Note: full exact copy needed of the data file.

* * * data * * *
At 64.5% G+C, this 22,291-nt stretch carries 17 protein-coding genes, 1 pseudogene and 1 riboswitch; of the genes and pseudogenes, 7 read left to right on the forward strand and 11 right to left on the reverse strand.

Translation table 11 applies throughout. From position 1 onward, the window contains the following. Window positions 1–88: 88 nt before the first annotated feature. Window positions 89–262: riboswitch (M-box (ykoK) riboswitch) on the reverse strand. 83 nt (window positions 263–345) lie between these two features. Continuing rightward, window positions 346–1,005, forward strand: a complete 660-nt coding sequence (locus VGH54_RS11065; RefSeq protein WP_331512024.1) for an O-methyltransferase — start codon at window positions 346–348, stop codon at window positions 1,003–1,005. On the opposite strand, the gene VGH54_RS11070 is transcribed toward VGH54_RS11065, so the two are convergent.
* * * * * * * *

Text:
At 64.5% G+C, this 22,291-nt stretch carries 17 protein-coding genes, 1 pseudogene and 1 riboswitch; of the genes and pseudogenes, 7 read left to right on the forward strand and 11 right to left on the reverse strand.

Translation table 11 applies throughout. From position 1 onward, the window contains the following. Window positions 1–88: 88 nt before the first annotated feature. Window positions 89–262: riboswitch (M-box (ykoK) riboswitch) on the reverse strand. 83 nt (window positions 263–345) lie between these two features. Continuing rightward, window positions 346–1,005, forward strand: a complete 660-nt coding sequence (locus VGH54_RS11065; RefSeq protein WP_331512024.1) for an O-methyltransferase — start codon at window positions 346–348, stop codon at window positions 1,003–1,005. On the opposite strand, the gene VGH54_RS11070 is transcribed toward VGH54_RS11065, so the two are convergent.